MINNEAPOLIS (AP) — Gov. Mark Dayton said Tuesday his health has rebounded enough from post-surgical complications for him to leave Mayo Clinic this week, and he defended his office's low-key handling of a hospitalization that lasted more than a month.
Dayton, 71, said he will be "thrilled" to be back in St. Paul on Wednesday to celebrate his last Thanksgiving as governor with his family and his dogs.
Speaking in a strong, clear voice, Dayton spoke with reporters by phone from the Rochester, Minnesota, clinic. Dayton's lungs suffered damage from complications after he underwent two back surgeries, but he said they "have improved considerably in the last two weeks" and that he seldom has to use oxygen any more.
"I see definite signs of improvement," said Dayton, adding he's looking forward to getting down on the floor and romping with his grandson.
"That's my primary objective," he said.
The surgeries fused vertebrae to improve stability of Dayton's back and legs. Dayton said he turned over control to Republican Lt. Gov. Michelle Fischbach when he was under anesthesia.
He also defended his office's handing of his extended hospital stay. It wasn't publicly announced, though at least one daily email from his communications staff noted it. That Oct. 29 email said Dayton would not attend the traditional trick-or-treating at the governor's mansion because he was recovering "from back surgeries" at Mayo.
Dayton said when he didn't have regular press availabilities as usual "that should have meant something."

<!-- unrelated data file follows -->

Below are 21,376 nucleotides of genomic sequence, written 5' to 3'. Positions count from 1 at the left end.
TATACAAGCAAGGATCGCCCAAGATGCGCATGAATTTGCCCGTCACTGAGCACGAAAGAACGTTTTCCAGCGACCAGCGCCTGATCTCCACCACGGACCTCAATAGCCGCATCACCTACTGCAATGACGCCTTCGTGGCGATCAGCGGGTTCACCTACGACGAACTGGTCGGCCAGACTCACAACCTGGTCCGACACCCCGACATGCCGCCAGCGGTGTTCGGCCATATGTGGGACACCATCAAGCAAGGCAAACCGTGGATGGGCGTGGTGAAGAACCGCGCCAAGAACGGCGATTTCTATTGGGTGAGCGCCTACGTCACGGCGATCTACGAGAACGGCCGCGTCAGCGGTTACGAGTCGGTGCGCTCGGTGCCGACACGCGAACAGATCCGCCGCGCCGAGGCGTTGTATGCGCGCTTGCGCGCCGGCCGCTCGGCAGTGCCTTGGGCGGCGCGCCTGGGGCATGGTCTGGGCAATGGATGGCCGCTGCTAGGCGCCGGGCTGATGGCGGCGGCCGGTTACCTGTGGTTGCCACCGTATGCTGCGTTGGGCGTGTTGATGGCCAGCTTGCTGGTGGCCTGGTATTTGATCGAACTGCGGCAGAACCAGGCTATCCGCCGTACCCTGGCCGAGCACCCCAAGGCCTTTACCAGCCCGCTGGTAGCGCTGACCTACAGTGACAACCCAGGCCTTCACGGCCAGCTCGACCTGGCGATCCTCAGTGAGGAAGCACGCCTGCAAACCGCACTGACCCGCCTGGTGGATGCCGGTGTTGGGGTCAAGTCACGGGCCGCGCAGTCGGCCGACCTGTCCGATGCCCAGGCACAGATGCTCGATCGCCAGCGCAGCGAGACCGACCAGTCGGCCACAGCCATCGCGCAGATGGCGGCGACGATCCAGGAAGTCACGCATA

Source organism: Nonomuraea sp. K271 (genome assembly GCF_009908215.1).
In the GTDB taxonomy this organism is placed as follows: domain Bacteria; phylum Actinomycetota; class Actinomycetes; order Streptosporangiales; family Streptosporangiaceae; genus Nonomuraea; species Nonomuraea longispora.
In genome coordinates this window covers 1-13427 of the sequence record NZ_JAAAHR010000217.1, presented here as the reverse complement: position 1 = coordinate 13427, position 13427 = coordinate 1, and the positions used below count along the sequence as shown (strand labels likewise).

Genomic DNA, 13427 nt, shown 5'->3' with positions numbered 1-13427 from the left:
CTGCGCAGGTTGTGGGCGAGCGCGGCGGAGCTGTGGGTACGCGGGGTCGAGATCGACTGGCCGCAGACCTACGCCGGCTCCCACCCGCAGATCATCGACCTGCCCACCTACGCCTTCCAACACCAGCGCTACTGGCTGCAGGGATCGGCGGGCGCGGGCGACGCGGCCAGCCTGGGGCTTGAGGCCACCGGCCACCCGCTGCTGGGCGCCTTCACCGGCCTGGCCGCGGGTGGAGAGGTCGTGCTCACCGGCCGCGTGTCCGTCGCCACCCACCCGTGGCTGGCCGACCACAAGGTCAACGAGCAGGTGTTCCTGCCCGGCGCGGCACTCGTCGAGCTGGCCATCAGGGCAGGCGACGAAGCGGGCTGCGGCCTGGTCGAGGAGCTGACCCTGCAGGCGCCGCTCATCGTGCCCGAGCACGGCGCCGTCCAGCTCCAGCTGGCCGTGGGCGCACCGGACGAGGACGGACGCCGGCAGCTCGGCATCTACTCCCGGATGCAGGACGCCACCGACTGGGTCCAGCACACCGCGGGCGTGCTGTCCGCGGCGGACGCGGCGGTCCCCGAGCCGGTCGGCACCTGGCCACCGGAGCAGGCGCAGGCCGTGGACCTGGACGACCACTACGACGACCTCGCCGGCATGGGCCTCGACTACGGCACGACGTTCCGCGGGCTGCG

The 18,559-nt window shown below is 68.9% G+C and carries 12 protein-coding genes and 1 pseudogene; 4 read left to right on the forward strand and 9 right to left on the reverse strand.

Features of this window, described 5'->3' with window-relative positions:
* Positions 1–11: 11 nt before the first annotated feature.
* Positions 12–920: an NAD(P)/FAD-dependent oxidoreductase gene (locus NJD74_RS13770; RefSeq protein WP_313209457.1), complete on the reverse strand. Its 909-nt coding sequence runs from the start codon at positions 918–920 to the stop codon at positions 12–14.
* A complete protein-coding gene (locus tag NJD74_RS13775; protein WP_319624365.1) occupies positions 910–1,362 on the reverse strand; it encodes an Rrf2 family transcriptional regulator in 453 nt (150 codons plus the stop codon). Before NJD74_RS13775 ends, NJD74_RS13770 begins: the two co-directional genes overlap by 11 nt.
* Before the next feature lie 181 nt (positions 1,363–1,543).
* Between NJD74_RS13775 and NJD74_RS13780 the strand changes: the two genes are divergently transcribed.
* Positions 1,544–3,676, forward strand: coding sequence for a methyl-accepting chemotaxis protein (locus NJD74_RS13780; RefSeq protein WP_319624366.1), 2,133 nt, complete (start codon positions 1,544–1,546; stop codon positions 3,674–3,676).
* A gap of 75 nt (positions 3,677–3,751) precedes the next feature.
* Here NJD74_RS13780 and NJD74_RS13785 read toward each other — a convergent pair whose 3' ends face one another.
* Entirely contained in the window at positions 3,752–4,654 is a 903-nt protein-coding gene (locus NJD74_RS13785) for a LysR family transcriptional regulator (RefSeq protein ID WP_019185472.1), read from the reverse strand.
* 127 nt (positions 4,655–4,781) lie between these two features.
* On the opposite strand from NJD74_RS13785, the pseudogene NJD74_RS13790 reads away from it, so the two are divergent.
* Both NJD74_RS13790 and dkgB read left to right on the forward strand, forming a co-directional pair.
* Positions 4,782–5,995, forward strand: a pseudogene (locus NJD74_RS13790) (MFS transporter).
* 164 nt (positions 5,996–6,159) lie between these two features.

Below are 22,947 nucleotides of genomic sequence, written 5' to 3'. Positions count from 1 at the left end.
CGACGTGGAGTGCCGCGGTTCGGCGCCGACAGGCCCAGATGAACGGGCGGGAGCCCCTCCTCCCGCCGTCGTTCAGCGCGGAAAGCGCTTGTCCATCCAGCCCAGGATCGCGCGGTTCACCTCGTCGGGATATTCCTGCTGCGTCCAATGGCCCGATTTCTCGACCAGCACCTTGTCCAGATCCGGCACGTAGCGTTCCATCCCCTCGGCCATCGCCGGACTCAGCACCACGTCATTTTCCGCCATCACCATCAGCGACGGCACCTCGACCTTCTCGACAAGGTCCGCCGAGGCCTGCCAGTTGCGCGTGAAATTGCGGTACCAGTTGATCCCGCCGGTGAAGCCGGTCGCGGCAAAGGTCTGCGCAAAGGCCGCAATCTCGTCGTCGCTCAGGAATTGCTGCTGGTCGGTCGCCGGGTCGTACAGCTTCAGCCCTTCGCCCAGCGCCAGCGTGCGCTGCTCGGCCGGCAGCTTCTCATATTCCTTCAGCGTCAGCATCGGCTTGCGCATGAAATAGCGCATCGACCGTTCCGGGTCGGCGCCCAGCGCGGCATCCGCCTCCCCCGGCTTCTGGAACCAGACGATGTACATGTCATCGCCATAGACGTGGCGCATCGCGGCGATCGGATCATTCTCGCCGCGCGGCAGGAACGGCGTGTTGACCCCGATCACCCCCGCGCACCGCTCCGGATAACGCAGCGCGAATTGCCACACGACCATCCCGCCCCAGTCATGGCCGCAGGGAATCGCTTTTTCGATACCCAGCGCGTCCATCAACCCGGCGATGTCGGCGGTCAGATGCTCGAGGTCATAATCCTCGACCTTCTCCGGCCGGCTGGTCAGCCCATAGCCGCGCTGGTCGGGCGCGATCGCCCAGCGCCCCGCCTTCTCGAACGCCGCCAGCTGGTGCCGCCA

"I stand by our veracity," Dayton said.
Dayton, who did not seek a third term, will be succeeded in January by Democrat Tim Walz . Dayton said he has had two conversations with Walz during his hospital stay and plans to meet with his successor as early as next week.
Dayton, who often clashed with the Republican-dominated Legislature, said Walz will have the advantage of working with a state House that will be controlled by Democrats after big gains in the November election.
"What a huge difference that will make," Dayton said.
At Mayo, Dayton said he used the same gym as other patients for rehabilitation and that he occasionally was recognized.
"I look everybody in the eye," Dayton said. "Some people recognize me, and many others have not."
Dayton hasn't been seen publicly since before his first surgery on Oct. 12. The procedures followed three similar back surgeries earlier. Dayton also had surgery last year for prostate cancer and is in remission. He said he plans to return to Mayo for periodic checkups but is "not coming back on any continuing basis."
"It's been extremely frustrating to be waylaid here. I recognize the limits imposed by my lung damage. It's nothing I bargained for," Dayton said.
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